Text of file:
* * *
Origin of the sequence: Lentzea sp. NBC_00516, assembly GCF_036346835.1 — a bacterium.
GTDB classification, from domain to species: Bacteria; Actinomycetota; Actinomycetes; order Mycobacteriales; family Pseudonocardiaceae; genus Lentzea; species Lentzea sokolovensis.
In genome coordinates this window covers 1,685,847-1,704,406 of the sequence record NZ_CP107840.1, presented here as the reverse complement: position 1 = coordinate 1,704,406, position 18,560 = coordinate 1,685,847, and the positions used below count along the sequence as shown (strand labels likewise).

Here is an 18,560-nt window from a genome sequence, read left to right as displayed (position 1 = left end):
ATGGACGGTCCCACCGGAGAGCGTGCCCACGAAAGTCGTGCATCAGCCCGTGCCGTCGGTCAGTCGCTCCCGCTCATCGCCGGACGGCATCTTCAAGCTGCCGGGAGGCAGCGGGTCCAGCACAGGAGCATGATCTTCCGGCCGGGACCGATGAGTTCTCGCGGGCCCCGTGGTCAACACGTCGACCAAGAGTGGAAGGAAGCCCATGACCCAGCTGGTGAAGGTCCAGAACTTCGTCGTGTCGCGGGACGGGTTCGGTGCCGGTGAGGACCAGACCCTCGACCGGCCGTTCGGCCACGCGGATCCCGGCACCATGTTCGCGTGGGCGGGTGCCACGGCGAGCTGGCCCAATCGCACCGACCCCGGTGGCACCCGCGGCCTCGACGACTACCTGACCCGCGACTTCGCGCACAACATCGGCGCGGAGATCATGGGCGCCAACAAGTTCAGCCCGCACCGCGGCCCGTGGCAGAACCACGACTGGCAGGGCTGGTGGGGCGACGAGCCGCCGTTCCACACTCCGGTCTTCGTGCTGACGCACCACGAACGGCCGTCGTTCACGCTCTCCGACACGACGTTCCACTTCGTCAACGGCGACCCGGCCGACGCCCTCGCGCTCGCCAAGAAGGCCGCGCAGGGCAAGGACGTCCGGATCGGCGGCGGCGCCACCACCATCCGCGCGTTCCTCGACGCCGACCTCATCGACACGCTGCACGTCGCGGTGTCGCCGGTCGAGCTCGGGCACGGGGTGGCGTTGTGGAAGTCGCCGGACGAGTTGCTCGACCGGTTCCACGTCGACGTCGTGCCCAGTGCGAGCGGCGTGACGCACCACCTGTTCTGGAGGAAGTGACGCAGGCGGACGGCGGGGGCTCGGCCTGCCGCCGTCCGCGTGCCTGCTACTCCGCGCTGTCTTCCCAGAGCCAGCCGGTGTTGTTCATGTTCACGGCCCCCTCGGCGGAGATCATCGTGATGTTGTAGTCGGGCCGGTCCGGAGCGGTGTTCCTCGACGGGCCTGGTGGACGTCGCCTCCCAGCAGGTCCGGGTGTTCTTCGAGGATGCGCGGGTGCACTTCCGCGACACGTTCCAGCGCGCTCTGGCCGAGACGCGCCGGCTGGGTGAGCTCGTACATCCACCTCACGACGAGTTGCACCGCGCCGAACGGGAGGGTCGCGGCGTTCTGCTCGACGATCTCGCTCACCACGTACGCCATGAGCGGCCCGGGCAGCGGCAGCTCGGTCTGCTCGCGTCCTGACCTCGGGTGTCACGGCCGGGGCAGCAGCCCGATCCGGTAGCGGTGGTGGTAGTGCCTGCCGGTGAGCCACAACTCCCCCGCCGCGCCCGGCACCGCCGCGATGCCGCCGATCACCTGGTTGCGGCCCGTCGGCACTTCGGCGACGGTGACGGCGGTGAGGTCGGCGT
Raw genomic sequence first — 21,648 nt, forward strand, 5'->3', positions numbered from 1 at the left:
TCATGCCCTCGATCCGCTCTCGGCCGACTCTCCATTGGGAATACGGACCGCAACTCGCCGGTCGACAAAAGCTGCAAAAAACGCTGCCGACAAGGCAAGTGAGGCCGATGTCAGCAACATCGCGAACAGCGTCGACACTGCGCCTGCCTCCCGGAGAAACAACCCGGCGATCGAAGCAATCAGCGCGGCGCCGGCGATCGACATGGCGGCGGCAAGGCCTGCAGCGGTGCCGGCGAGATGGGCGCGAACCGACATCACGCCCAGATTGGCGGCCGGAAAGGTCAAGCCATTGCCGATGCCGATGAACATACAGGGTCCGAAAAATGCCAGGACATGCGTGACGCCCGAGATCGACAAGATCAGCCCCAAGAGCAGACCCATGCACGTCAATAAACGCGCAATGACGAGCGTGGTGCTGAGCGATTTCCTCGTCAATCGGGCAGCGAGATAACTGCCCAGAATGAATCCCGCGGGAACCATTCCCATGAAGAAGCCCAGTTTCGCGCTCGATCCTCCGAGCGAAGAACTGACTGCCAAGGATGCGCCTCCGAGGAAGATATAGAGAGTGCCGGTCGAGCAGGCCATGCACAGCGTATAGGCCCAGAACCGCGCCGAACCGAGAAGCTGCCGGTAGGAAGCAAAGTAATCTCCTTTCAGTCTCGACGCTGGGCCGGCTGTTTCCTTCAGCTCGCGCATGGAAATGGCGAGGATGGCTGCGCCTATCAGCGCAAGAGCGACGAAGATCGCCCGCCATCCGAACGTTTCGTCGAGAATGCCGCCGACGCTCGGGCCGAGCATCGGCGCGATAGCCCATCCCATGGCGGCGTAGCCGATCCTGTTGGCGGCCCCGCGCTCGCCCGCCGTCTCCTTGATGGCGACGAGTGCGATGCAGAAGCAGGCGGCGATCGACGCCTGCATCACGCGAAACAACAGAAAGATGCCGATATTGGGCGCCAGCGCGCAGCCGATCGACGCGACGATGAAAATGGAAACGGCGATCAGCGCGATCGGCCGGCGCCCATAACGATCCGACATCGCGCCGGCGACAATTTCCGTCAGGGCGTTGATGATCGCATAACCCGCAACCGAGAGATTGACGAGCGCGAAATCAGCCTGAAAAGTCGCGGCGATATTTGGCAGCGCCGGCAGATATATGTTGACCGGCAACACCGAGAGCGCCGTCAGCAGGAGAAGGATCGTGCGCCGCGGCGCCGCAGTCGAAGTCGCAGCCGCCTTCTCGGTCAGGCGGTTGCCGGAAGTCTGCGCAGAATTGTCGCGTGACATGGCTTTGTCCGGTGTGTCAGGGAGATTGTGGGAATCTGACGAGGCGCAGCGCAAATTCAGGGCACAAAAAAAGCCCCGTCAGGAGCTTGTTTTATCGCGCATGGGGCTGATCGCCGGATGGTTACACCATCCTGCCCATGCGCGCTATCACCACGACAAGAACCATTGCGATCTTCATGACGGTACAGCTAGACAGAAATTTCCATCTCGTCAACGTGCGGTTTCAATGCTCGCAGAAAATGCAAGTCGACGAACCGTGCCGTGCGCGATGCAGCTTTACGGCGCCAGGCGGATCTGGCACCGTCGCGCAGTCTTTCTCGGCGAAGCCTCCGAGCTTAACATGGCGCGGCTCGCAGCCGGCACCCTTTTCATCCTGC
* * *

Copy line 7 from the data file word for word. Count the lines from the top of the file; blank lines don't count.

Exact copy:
TCATGCCCTCGATCCGCTCTCGGCCGACTCTCCATTGGGAATACGGACCGCAACTCGCCGGTCGACAAAAGCTGCAAAAAACGCTGCCGACAAGGCAAGTGAGGCCGATGTCAGCAACATCGCGAACAGCGTCGACACTGCGCCTGCCTCCCGGAGAAACAACCCGGCGATCGAAGCAATCAGCGCGGCGCCGGCGATCGACATGGCGGCGGCAAGGCCTGCAGCGGTGCCGGCGAGATGGGCGCGAACCGACATCACGCCCAGATTGGCGGCCGGAAAGGTCAAGCCATTGCCGATGCCGATGAACATACAGGGTCCGAAAAATGCCAGGACATGCGTGACGCCCGAGATCGACAAGATCAGCCCCAAGAGCAGACCCATGCACGTCAATAAACGCGCAATGACGAGCGTGGTGCTGAGCGATTTCCTCGTCAATCGGGCAGCGAGATAACTGCCCAGAATGAATCCCGCGGGAACCATTCCCATGAAGAAGCCCAGTTTCGCGCTCGATCCTCCGAGCGAAGAACTGACTGCCAAGGATGCGCCTCCGAGGAAGATATAGAGAGTGCCGGTCGAGCAGGCCATGCACAGCGTATAGGCCCAGAACCGCGCCGAACCGAGAAGCTGCCGGTAGGAAGCAAAGTAATCTCCTTTCAGTCTCGACGCTGGGCCGGCTGTTTCCTTCAGCTCGCGCATGGAAATGGCGAGGATGGCTGCGCCTATCAGCGCAAGAGCGACGAAGATCGCCCGCCATCCGAACGTTTCGTCGAGAATGCCGCCGACGCTCGGGCCGAGCATCGGCGCGATAGCCCATCCCATGGCGGCGTAGCCGATCCTGTTGGCGGCCCCGCGCTCGCCCGCCGTCTCCTTGATGGCGACGAGTGCGATGCAGAAGCAGGCGGCGATCGACGCCTGCATCACGCGAAACAACAGAAAGATGCCGATATTGGGCGCCAGCGCGCAGCCGATCGACGCGACGATGAAAATGGAAACGGCGATCAGCGCGATCGGCCGGCGCCCATAACGATCCGACATCGCGCCGGCGACAATTTCCGTCAGGGCGTTGATGATCGCATAACCCGCAACCGAGAGATTGACGAGCGCGAAATCAGCCTGAAAAGTCGCGGCGATATTTGGCAGCGCCGGCAGATATATGTTGACCGGCAACACCGAGAGCGCCGTCAGCAGGAGAAGGATCGTGCGCCGCGGCGCCGCAGTCGAAGTCGCAGCCGCCTTCTCGGTCAGGCGGTTGCCGGAAGTCTGCGCAGAATTGTCGCGTGACATGGCTTTGTCCGGTGTGTCAGGGAGATTGTGGGAATCTGACGAGGCGCAGCGCAAATTCAGGGCACAAAAAAAGCCCCGTCAGGAGCTTGTTTTATCGCGCATGGGGCTGATCGCCGGATGGTTACACCATCCTGCCCATGCGCGCTATCACCACGACAAGAACCATTGCGATCTTCATGACGGTACAGCTAGACAGAAATTTCCATCTCGTCAACGTGCGGTTTCAATGCTCGCAGAAAATGCAAGTCGACGAACCGTGCCGTGCGCGATGCAGCTTTACGGCGCCAGGCGGATCTGGCACCGTCGCGCAGTCTTTCTCGGCGAAGCCTCCGAGCTTAACATGGCGCGGCTCGCAGCCGGCACCCTTTTCATCCTGC